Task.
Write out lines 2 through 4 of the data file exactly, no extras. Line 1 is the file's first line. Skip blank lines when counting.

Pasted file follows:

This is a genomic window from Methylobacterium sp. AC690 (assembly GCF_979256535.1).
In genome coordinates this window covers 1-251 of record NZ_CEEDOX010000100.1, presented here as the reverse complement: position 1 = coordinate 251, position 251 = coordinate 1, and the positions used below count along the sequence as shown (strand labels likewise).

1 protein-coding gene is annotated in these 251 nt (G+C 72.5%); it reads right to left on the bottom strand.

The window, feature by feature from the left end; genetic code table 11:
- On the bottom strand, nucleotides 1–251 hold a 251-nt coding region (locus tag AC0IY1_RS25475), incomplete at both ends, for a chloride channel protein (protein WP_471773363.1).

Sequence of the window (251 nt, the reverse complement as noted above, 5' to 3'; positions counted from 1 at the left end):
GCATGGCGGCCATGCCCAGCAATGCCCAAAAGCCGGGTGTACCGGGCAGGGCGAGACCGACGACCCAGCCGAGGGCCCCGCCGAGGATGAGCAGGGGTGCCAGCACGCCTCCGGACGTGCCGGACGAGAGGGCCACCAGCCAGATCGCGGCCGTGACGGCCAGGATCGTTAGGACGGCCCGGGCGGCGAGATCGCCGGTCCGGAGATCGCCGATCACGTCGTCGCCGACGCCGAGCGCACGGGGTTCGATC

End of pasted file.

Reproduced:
In genome coordinates this window covers 1-251 of record NZ_CEEDOX010000100.1, presented here as the reverse complement: position 1 = coordinate 251, position 251 = coordinate 1, and the positions used below count along the sequence as shown (strand labels likewise).

1 protein-coding gene is annotated in these 251 nt (G+C 72.5%); it reads right to left on the bottom strand.

The window, feature by feature from the left end; genetic code table 11: